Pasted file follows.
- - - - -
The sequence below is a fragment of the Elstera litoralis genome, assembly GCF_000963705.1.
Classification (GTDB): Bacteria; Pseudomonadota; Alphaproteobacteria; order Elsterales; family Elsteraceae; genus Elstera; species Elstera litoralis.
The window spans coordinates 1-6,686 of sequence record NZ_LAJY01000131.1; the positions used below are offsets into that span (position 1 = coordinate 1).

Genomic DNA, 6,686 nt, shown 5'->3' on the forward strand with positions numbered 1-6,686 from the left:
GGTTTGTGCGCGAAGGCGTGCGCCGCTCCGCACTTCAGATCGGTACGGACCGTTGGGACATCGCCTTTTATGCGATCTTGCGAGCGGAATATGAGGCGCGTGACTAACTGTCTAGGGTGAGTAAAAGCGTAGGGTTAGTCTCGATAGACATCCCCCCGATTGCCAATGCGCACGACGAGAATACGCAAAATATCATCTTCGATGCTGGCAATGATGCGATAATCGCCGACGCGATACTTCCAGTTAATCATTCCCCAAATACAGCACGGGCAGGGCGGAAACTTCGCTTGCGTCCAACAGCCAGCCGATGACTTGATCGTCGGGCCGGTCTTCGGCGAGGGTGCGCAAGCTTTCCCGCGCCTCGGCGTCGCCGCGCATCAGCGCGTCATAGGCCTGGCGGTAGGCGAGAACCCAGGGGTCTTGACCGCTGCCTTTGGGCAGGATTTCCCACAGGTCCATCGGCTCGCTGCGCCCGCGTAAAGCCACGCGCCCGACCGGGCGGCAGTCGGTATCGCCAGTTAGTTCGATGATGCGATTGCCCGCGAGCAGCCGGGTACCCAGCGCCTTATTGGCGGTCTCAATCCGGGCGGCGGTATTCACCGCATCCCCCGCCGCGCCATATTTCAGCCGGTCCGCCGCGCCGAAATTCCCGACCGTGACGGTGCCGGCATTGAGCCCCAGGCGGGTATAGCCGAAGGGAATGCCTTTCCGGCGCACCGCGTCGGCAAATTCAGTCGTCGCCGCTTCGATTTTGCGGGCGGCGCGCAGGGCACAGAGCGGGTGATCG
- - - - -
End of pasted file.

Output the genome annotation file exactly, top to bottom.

The sequence below is a fragment of the Elstera litoralis genome, assembly GCF_000963705.1.
Classification (GTDB): Bacteria; Pseudomonadota; Alphaproteobacteria; order Elsterales; family Elsteraceae; genus Elstera; species Elstera litoralis.
The window spans coordinates 1-6,686 of sequence record NZ_LAJY01000131.1; the positions used below are offsets into that span (position 1 = coordinate 1).

Genomic DNA, 6,686 nt, shown 5'->3' on the forward strand with positions numbered 1-6,686 from the left:
GGTTTGTGCGCGAAGGCGTGCGCCGCTCCGCACTTCAGATCGGTACGGACCGTTGGGACATCGCCTTTTATGCGATCTTGCGAGCGGAATATGAGGCGCGTGACTAACTGTCTAGGGTGAGTAAAAGCGTAGGGTTAGTCTCGATAGACATCCCCCCGATTGCCAATGCGCACGACGAGAATACGCAAAATATCATCTTCGATGCTGGCAATGATGCGATAATCGCCGACGCGATACTTCCAGTTAATCATTCCCCAAATACAGCACGGGCAGGGCGGAAACTTCGCTTGCGTCCAACAGCCAGCCGATGACTTGATCGTCGGGCCGGTCTTCGGCGAGGGTGCGCAAGCTTTCCCGCGCCTCGGCGTCGCCGCGCATCAGCGCGTCATAGGCCTGGCGGTAGGCGAGAACCCAGGGGTCTTGACCGCTGCCTTTGGGCAGGATTTCCCACAGGTCCATCGGCTCGCTGCGCCCGCGTAAAGCCACGCGCCCGACCGGGCGGCAGTCGGTATCGCCAGTTAGTTCGATGATGCGATTGCCCGCGAGCAGCCGGGTACCCAGCGCCTTATTGGCGGTCTCAATCCGGGCGGCGGTATTCACCGCATCCCCCGCCGCGCCATATTTCAGCCGGTCCGCCGCGCCGAAATTCCCGACCGTGACGGTGCCGGCATTGAGCCCCAGGCGGGTATAGCCGAAGGGAATGCCTTTCCGGCGCACCGCGTCGGCAAATTCAGTCGTCGCCGCTTCGATTTTGCGGGCGGCGCGCAGGGCACAGAGCGGGTGATCG